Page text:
Surges and Instability: The Maturity Shortening Channel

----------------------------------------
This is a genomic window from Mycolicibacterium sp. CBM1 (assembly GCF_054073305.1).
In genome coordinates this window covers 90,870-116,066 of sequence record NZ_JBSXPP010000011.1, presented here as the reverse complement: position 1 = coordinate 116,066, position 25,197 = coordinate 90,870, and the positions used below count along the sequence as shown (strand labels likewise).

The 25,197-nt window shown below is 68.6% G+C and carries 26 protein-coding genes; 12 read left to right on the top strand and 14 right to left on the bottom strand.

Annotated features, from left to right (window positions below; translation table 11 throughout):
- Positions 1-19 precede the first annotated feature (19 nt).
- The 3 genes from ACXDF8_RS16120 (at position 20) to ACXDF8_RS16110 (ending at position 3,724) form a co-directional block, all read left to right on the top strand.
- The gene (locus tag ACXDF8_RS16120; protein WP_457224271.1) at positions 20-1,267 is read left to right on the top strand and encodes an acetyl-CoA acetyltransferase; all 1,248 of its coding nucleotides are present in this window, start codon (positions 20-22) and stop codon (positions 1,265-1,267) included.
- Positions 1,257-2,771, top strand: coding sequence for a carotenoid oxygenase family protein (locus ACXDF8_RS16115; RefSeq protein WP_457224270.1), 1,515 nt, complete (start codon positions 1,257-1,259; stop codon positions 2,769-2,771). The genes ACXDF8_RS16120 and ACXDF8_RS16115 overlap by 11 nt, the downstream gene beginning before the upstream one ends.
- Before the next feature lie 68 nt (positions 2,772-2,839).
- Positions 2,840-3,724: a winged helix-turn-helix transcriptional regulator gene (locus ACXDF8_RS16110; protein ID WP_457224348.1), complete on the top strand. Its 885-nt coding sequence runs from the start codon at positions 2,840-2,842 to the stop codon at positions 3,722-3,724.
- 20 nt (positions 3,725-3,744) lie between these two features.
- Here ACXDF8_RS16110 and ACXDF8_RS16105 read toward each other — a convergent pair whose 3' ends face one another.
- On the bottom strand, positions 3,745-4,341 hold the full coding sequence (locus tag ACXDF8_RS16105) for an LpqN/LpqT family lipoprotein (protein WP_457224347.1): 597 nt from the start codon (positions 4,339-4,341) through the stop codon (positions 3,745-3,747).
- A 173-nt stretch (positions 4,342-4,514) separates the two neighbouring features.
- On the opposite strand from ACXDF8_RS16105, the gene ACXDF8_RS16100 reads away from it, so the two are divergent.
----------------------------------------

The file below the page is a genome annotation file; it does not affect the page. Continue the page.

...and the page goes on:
Capital inflow surges destabilise the economy through a maturity shortening mechanism. The underlying reason is that firms tend to make their debt redeemable on demand in order to accommodate the potential liquidity needs of global investors, which makes international borrowing endogenously fragile. Based on a theoretical model and empirical evidence at both firm level and macro level, our main findings are threefold. First, corporate debt maturity shortens substantially during surges, especially for firms with foreign bank relationships. Second, surges change the shape of the interest rate term structure and lead to a more flattened yield curve. Third, the probability of a crisis following surges with a flattened yield curve is significantly larger than following surges without one. Our work suggests that debt maturity is key to understanding the consequences of capital inflow bonanzas.